|Akira Aoki: 2006 Cavanaugh Award Recipient
Presentation Made at International Standardization Forum in Japan
About the Recipient
Akira Aoki took his first position in 1958 at the Fuji Iron and Steel Co., which later merged with Yawata Iron and Steel Co. to become Nippon Steel. He soon rose to a managerial position, followed by other management roles with increasing responsibility. Aoki’s tenure with the corporation included four years as vice president (technology) of Nippon Steel USA. In 1988, when he retired, he was director and specialty general manager in Nippon’s Technical Head Office. His entire career focused on steel production management and corporate technology administration.
On Oct. 23, 2006, ASTM President James Thomas presented the 2006 William T. Cavanaugh Memorial Award to Akira Aoki, executive advisor/international for the Japanese Standards Association. The award ceremony and reception took place in Tokyo, following the International Standardization Forum, where Thomas made the keynote speech.
In 1989, Mr. Aoki became a member of the International Organization for Standardization (ISO) executive board as well as of a group working to improve the governance structure, organization, and the level of participation of ISO member nations. He represented the Japanese Industrial Standards Committee, where he served as a divisional council chair and council chair, in ISO governance bodies from 1985 until he became vice president for policy in 1998; he also represented JISC on the ISO board of directors from 1994 to 1997. In addition, Mr. Aoki became ISO vice-president (policy) for two one-year terms, in 1998 and 2000; during that time he also served as chair of the Standing Committee on Policy.
Mr. Aoki has a long involvement with the Standards Committee of the Iron and Steel Institute of Japan, the Japan Stainless Steel Association, and the Japanese Society of Steel Construction. He chaired ISO Technical Committee 17 on Steel from 1981 to 1995, and facilitated a new policy to streamline standards development by the group.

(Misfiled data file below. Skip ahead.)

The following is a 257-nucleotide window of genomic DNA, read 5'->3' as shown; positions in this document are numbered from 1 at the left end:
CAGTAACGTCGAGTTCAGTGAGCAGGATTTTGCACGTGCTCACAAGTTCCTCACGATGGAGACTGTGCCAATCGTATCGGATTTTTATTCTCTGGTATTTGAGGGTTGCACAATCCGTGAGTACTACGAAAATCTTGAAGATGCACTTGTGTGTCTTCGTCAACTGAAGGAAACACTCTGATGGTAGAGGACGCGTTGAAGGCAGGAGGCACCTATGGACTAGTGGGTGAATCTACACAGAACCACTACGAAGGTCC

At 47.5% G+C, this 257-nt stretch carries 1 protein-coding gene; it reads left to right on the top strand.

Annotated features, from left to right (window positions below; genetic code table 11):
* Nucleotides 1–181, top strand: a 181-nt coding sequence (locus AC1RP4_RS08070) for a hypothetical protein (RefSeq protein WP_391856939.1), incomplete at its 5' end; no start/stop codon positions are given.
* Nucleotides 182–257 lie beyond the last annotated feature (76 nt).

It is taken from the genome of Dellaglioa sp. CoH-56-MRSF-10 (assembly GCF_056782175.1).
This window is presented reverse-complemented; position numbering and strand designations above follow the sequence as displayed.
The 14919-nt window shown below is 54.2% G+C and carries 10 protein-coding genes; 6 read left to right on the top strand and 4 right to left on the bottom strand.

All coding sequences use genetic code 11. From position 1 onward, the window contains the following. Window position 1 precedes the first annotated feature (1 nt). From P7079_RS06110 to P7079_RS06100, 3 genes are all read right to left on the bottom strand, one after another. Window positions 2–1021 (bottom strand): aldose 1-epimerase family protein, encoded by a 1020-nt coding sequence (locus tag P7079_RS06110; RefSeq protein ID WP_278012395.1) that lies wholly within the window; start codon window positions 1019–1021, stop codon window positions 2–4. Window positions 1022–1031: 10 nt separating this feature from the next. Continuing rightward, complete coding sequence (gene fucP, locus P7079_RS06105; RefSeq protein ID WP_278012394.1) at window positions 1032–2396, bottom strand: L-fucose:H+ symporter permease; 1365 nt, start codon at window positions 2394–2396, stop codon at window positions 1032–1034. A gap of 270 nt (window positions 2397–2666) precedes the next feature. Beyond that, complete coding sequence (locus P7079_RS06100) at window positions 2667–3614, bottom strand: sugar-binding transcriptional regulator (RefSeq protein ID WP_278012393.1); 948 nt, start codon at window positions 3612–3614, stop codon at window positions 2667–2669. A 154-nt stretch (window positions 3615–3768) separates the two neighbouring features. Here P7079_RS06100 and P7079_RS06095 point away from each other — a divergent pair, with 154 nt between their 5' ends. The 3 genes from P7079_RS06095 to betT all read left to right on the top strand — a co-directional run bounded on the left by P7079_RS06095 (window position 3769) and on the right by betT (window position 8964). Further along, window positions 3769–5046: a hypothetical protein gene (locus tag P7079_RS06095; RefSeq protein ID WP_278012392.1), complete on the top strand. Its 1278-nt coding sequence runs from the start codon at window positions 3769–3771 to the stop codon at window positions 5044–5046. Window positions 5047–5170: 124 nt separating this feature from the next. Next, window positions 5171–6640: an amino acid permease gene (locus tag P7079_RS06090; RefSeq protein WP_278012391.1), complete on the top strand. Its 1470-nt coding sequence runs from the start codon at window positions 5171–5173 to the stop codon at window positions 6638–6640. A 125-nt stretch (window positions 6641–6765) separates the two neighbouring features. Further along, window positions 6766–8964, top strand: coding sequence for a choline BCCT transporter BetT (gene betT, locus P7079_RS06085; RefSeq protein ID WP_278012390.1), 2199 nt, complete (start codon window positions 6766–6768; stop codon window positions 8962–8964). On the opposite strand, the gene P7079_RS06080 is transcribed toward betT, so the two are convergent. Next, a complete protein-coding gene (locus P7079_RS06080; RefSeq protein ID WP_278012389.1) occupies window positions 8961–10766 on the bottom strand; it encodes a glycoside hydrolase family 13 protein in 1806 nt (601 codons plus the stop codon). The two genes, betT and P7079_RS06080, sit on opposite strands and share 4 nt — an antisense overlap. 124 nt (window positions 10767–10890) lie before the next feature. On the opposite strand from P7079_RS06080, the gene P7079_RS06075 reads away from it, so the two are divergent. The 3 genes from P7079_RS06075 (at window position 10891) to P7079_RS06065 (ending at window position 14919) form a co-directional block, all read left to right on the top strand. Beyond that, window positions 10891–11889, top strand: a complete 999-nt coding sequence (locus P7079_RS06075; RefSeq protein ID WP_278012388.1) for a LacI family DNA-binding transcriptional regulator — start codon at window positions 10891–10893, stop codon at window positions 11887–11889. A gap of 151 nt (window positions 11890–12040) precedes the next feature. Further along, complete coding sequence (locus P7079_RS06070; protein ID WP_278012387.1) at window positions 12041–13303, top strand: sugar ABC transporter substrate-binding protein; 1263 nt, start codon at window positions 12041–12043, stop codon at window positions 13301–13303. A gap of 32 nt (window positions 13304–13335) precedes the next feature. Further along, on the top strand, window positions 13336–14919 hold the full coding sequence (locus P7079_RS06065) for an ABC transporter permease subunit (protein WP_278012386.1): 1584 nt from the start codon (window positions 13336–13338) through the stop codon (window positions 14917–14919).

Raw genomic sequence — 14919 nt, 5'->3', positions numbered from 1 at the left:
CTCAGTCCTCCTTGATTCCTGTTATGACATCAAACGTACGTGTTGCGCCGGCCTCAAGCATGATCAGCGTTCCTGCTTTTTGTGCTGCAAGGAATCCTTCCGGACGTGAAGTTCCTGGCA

In 2002, Mr. Aoki received the Order of the Rising Sun, Gold Rays with Neck Ribbon, which honored his contributions to global standardization and to ISO. He has also received the Medal with Blue Ribbon, one of Japan’s distinguished Medals of Honor; an achievement award from the Minister of International Trade and Industry; and honorary permanent membership and the Noro Award from the Iron and Steel Institute of Japan.
Mr. Aoki currently serves on three JSA groups; he is chairman of the (ISO)/IEC Policy Development Working Group and the JISC Working Group for Developing Country Issues. In addition, he is a member of the Standards Board of the Japanese Industrial Standards Committee and the Advisory Committee for International Joint Research Programs in NEDO, the New Energy and Industrial Technology Development Organization.
From 2003 to 2005, Mr. Aoki served as a member of the ASTM board of directors.
As he presented the award, James Thomas recalled, “We are particularly grateful for Mr. Aoki’s service on the ASTM board of directors, whose great respect for Mr. Aoki’s participation was always present. Mr. Aoki’s expertise in policy and its implementation came to the fore in his involvement on the ASTM board and in private discussions. His wisdom was valued by the ASTM board and staff and his insights brought an added global perspective to our board’s deliberations, for which we are very grateful.”
Mr. Aoki was cited in the Cavanaugh Award for distinguished and outstanding contributions to standards and standardization both nationally and internationally, and for advocacy of an open and transparent global standardization process. The title of ASTM honorary member accompanies the W.T. Cavanaugh Memorial Award.
Conference on Standardization
The Cavanaugh Memorial Award ceremony followed the International Standardization Forum. Hosted by the Japanese Standards Association, the conference was attended by 85 corporate executives mainly in the areas of chemicals, plastics, and electronics. In his speech titled “The New Face of Globalization,” Thomas noted that marketplace globalization, technology, and the politics associated with standardization have impacted ASTM International. Regarding Japan, the conference host country, he noted that Japan is one of the largest purchasers of ASTM standards and that the vice chairman of one of ASTM’s newest technical committees, E56 on Nanotechnology, is from Japan, the site of an E56 meeting. //